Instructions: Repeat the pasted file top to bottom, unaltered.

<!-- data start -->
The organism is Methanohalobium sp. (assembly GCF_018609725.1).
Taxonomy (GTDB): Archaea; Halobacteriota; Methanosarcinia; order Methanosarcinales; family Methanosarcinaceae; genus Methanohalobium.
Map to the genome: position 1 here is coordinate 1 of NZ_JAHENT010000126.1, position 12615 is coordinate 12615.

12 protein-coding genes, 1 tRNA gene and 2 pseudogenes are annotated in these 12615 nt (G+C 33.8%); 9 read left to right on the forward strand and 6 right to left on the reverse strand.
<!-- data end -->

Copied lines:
The organism is Methanohalobium sp. (assembly GCF_018609725.1).
Taxonomy (GTDB): Archaea; Halobacteriota; Methanosarcinia; order Methanosarcinales; family Methanosarcinaceae; genus Methanohalobium.
Map to the genome: position 1 here is coordinate 1 of NZ_JAHENT010000126.1, position 12615 is coordinate 12615.

12 protein-coding genes, 1 tRNA gene and 2 pseudogenes are annotated in these 12615 nt (G+C 33.8%); 9 read left to right on the forward strand and 6 right to left on the reverse strand.